HOSTILES is a film that takes itself very seriously. It should. Taking as its themes both human nature’s capacity for violence and its overweening need for mercy, it is not something to be approached lightly, something that director Scott Cooper took to heart in his adaptation of the late Donald E. Stewart’s manuscript.
Set in the southwest of 1892, it pits stalwart cavalry officer Capt. Joseph J. Blocker against everything he has done in the military during an unwelcome last assignment before retiring. With his knowledge of language and geography, he is ideally suited for that mission, one that he would almost rather die than accept – safely escorting an old adversary, now dying of cancer, Cheyenne chief, Yellow Hawk (Wes Studi), back to his ancestral lands in Montana to die. The army is not known for dealing kindly with the Native Americans in its conquest of the West, but Yellow Hawk’s plight after seven years in a military prison has caught the attention of the press and made his case a cause célèbre nationally, as Blocker’s commanding officer (Stephen Lang) puts it. With the press paying attention, no less a luminary than the president has ordered the release, and with Blocker’s pension on the line, he reluctantly starts the journey from New Mexico to Montana with a suitably diverse army squad (black corporal Jonathan Majors, waspy West Point lieutenant Jesse Plemons, teenage French immigrant Timothée Chalamet, grizzled veteran sergeant Bill Camp) the old chief, his daughter (Tanaya Beatty), son (Adam Beach), daughter-in-law (Q’orianka Kilcher), and grandson (Xavier Horsechief) through the dangerous territory they must traverse.
How dangerous is never in question. The film opens with the slaughter of a blissfully homespun family by marauding Cheyennes. Leaving only a traumatized Rosalie Quaid (Rosamund Pike) alive and in the profound state of shock when Blocker and his men come across the burned-out ruins of her life. The gruesomeness of the cold-blooded killing is contrasted by our first shot of Blocker, nonchalantly eating an apple as his men round up a Native American family, the women’s screams so very like Rosalie’s, terrorizing and degrading them as they are herded into the local army fort. Throughout the story, such contrasts will become a recurring motif, as will the trope of characters confronting one another, and themselves, with Socratic dialogues about the actions they have taken in the past as their refuge moral relativity evaporates. None is better than Blocker’s conversation with an old comrade-in-arms (Ben Foster) due to be hanged for a brutal murder. He’s brought up short when his old friend, asked why he committed murder, replies with calm assurance that he’s never killed anyone that didn’t deserve it. That sentence hangs in the air for the rest of the film, as does the question to Blocker about what his life has meant if he’s now protecting the Native American who killed so many of Blocker’s men.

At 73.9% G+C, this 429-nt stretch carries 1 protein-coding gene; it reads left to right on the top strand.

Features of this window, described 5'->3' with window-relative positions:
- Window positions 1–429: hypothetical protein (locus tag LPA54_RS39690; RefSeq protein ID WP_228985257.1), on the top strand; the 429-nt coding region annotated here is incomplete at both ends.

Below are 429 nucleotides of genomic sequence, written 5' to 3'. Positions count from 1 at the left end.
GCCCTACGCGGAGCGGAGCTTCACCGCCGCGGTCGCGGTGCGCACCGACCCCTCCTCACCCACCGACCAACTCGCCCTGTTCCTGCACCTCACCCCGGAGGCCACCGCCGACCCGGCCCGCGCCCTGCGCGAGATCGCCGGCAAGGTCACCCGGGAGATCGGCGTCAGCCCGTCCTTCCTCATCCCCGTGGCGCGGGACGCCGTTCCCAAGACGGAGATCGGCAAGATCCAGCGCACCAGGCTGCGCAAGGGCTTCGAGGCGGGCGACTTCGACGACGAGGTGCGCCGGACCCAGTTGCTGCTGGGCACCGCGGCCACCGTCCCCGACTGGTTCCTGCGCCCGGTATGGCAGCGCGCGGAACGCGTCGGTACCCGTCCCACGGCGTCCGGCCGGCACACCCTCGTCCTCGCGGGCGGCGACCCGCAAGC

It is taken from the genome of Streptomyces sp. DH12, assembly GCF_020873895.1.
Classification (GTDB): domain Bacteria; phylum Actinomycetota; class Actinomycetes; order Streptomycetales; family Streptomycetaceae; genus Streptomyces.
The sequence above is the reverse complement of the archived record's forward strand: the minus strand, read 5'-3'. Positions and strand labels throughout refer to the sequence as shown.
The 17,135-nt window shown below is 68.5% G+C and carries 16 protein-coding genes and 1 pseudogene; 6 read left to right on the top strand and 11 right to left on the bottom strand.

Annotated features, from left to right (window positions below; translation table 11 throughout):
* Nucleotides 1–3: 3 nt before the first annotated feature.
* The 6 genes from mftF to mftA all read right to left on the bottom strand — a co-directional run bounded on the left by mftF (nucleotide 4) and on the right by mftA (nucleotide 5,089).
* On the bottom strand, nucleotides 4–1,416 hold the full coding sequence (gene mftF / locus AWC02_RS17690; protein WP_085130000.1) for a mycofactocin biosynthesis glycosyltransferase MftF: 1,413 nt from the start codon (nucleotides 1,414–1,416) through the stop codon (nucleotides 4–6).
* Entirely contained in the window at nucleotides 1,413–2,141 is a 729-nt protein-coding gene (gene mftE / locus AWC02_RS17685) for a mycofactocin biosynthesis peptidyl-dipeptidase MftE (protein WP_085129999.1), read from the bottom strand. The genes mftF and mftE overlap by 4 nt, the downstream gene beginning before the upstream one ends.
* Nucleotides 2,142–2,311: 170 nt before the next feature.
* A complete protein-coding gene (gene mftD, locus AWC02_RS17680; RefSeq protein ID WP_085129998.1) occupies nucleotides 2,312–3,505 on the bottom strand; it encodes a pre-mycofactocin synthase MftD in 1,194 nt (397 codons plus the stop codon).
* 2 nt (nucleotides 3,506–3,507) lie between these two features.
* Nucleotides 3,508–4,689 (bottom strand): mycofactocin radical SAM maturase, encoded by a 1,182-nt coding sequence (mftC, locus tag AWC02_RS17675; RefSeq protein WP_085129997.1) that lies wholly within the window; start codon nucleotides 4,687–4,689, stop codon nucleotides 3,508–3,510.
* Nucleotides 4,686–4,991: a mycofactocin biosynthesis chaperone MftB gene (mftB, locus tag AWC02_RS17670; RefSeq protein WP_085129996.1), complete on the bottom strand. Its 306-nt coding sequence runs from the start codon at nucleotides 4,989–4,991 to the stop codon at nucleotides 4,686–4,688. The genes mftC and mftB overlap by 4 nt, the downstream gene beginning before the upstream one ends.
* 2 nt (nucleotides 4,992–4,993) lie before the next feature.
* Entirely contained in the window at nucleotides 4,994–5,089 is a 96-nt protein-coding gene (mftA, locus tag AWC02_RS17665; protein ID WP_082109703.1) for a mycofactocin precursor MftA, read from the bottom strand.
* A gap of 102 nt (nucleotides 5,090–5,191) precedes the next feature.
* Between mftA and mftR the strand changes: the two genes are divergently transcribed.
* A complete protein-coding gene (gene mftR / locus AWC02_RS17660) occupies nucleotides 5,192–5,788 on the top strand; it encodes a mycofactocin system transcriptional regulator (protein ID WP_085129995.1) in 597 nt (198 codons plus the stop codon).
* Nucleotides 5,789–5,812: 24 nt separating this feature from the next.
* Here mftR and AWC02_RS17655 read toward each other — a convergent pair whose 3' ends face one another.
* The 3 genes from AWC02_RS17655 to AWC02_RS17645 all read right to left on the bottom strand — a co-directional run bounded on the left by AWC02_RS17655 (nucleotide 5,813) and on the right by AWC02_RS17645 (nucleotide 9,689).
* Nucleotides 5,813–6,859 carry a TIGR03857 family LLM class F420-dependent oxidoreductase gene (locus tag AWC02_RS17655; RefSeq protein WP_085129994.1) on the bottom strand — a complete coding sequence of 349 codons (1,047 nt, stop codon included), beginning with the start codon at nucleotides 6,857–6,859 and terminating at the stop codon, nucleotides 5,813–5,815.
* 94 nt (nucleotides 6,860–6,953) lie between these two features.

This is a film of passionate performances playing out an allegory that never quite builds the dramatic tension necessary. The scene of Pike tearing at the earth with her bare hands to dig the graves of her husband and three children shows a maenad’s frenzy, and her anguished cries splitting the heavens is a thing of wonder. The naked emotion is almost too much to bear. Bale, too, is a study in pain, though mostly subsumed to duty and the necessity of the moment. Still, the choked voice as he bids farewell, perhaps forever, to a friend, causes the same catch in the viewers throat that Blocker experiences.
HOSTILES is so embroiled in its sophisticated philosophical wrestling that if fails to create a compelling plot in which for it to do battle. Instead it is a coolly observed pilgrim’s progress on a terrestrial ship of fools encountering stereotypical dangers designed to bring the protagonists together. That Blocker and Yellow Hawk will eventually find common ground is never in doubt. It’s as obvious as the look on Foster’s face when we meet him, a look that says trouble has arrived. Well-intentioned, and framed in exquisite cinematography that is far more lyrical than the storytelling, it is less enjoyable than it is edifying, not unlike a dose of oddly flat seltzer to calm a queasy gut. Yet for all that, it has a final scene of such transcendent poetry, that it almost makes up for whatever else it may lack.